Developing The Scroll: My CUPID Studio Experience

Guest Blogger Jordan Stanley ’17

Screen Shot 2016-04-30 at 11.52.37 AMThis Spring semester, the CUPID studio class embarked on revitalizing the English Department newsletter. In doing so, we translated the ideas behind the Back Cover (the old newsletter) to The Scroll, the new multimodal newsletter that shares the happenings of the English department across the mediums of Facebook and Instagram accounts and a blog. In creating a new publication—whether it is a transfer of medium, management, or starting from the ground up—there are many aspects that must be taken into consideration. While this can include seemingly endless facets—from deliverables, multiple chapters of a style guide, roles within the new publication, and more—many of the assignments that our class had to complete could be boiled down into two overarching categories: the abstract and the technical. My role in the development of the new English department newsletter revolved largely around the former.

When our CUPID studio class decided exactly what was that we wanted out of The Scroll, our ideas were by no means singular. Of the things we wanted The Scroll to accomplish, there was (1) what we wanted The Scroll to embody, (2) what content we wanted to bring to the audience, (3) what audience we wanted to reach, and (4) how. Objectives #2-4 are largely under the technical category, although the brainstorming that brought us to these objectives was certainly abstract. I like to think that I participated heavily in this abstract section of our preparation—offering ideas for how to shape our undertaking and the message that we wanted The Scroll to send (modern, new, not the same old newsletter). Before we talked about medium and content, we had to talk about the impression we wanted The Scroll to leave on its audience and its legacy, and then we were able to decide which media/content would allow us to arrive at that message. It was that abstract approach—and by abstract, I mean conceptual and somewhat idealistic—that I used to create #1 of those objectives: the mission to draw interns to The Scroll.

Screen Shot 2016-04-30 at 11.52.45 AMHannah W. and I collaborated on writing the mission statement and intern flyer, both of which balance a focus between the conceptual and technical areas of the job. Although there is obvious importance to the intern flyer—getting someone to run the publication—it was the mission statement that served as the assignment that forced me to wrestle with the goals of the class, my own goals—both conceptual and tangible—and how both the intern and readers would digest these goals. As far as juggling perspectives went, my plate certainly felt full.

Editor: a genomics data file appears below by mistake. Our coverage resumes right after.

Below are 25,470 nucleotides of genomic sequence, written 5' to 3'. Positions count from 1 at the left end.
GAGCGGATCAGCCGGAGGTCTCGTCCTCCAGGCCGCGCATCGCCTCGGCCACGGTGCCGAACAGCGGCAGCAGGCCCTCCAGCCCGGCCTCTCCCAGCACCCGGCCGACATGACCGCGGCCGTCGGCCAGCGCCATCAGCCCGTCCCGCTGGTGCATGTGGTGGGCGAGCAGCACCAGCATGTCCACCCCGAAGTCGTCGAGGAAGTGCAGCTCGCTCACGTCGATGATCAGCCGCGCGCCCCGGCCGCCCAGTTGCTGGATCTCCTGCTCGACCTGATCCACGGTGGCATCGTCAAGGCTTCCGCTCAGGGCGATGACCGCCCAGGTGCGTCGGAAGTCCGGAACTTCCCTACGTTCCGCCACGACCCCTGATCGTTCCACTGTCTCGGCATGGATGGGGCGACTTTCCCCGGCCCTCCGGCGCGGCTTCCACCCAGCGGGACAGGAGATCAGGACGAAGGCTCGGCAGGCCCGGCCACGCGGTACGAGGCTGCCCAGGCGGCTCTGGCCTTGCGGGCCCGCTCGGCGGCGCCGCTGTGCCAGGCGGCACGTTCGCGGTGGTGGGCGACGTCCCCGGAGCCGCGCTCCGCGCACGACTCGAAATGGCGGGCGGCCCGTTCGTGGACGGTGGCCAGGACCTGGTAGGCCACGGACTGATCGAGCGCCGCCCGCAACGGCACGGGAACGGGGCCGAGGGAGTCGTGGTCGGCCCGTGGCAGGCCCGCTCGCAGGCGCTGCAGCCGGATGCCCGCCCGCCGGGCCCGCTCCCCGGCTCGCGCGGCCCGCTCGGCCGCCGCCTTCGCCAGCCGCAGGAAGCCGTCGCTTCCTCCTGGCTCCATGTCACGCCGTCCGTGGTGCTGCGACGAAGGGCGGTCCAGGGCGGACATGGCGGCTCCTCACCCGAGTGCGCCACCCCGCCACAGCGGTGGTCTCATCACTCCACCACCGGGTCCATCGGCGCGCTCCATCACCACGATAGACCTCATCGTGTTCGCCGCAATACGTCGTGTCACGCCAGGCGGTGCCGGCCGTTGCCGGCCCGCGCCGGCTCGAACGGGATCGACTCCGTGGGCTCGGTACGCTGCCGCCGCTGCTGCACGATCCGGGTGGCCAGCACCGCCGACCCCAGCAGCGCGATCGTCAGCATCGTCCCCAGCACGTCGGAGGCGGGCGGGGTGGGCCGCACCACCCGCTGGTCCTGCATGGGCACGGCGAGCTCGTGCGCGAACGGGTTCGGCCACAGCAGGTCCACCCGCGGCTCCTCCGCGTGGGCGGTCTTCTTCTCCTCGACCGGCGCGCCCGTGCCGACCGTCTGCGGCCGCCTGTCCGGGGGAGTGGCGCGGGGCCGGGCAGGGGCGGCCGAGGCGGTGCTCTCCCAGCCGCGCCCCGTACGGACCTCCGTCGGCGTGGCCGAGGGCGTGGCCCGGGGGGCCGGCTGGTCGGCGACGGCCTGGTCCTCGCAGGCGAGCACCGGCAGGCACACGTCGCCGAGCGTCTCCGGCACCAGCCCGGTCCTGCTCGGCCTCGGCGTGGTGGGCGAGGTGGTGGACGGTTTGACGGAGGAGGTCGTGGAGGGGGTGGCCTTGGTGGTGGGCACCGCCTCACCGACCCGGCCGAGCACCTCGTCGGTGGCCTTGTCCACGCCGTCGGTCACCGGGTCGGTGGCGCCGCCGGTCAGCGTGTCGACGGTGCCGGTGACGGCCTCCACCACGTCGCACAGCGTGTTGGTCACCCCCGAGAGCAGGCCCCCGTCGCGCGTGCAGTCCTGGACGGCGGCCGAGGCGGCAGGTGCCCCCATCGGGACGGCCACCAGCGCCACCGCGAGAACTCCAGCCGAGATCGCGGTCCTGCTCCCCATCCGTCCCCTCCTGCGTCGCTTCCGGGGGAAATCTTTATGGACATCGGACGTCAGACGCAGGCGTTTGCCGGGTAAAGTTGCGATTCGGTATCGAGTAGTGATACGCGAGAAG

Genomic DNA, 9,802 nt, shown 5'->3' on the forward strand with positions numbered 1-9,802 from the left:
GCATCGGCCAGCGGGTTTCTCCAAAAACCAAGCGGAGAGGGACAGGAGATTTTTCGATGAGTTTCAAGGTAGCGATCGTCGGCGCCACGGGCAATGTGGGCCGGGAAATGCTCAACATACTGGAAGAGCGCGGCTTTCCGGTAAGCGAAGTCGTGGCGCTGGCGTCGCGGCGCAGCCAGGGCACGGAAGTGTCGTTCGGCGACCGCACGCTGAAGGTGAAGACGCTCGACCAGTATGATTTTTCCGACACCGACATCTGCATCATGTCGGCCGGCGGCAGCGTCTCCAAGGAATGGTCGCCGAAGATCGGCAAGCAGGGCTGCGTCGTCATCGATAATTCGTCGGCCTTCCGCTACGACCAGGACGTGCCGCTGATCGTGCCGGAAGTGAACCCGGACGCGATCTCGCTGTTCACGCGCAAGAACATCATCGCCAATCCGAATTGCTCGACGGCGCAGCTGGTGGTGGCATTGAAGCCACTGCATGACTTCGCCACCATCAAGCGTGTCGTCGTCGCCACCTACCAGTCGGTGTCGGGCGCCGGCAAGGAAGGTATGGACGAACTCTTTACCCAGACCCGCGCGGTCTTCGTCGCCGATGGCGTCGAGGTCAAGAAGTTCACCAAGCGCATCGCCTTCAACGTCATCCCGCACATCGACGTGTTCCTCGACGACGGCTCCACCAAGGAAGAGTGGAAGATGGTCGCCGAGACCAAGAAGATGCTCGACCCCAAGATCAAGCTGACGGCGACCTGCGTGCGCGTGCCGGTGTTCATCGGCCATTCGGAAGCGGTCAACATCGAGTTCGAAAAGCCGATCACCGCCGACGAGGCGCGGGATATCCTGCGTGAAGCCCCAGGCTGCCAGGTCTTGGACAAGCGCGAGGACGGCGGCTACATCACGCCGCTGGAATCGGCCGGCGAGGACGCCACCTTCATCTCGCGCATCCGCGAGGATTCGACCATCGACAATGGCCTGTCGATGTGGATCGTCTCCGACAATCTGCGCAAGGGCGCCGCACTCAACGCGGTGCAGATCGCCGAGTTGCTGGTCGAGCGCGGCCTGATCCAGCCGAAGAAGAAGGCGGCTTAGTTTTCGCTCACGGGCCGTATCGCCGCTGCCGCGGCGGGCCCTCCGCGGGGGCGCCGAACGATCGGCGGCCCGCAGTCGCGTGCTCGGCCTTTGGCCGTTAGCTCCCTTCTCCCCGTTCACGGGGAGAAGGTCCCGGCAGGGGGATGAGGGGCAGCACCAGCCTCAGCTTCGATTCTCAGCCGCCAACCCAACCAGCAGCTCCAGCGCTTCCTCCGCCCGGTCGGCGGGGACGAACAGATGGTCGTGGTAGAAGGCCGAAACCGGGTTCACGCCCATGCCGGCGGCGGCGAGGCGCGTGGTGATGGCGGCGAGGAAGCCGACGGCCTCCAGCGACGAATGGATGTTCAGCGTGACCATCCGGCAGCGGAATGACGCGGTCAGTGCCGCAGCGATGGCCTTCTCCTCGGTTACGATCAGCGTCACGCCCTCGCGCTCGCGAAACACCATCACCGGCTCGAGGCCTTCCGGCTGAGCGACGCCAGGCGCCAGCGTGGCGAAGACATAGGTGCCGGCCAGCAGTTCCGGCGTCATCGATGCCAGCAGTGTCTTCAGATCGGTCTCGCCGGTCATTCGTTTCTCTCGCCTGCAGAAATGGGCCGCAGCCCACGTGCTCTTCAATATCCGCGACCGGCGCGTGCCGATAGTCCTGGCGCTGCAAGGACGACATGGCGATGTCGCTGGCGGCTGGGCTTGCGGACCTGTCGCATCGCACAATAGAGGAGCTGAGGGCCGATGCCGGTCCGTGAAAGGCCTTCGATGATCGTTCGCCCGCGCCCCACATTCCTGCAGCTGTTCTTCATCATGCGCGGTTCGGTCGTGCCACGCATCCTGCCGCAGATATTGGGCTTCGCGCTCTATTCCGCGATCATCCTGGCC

Hannah and I wanted to make sure that we communicated these items:

1) English is still a relevant discipline despite the value our society places on growingly technical education

2) This relevance and modernity will be embodied in the new medium of The Scroll

3) Elon English students, alumni, and professors are very successful

4) Good things are happenings in the Elon English Department.
Making sure this was done concisely and digestibly proved to be somewhat challenging. Because the word count of a mission statement is small, the importance of each word chosen is heightened. When we showed our end product to the class, Hannah and I had been slightly nervous because we had been tasked with speaking on behalf of the group with little group consultation first. The group was pleased overall, but we did spend 5-10 minutes discussing one instance of diction in the last line. This goes to show how crucial the wording of a mission statement is in accurately articulating the mission of any organization; and this is a further testament to the importance of a mission statement in general. A mission represents who/what an organization or publication is—it is an embodiment of the mindset, goals, and attitude. I believe what Hannah and I learned most in creating this embodiment is that co-authorship can be difficult—exercising a balance between your voice and the voice of those you represent—and that perhaps the most significant part of a mission statement is knowing how important it is to create a rhetorical framework for a rhetorical product. See our final mission statement below.

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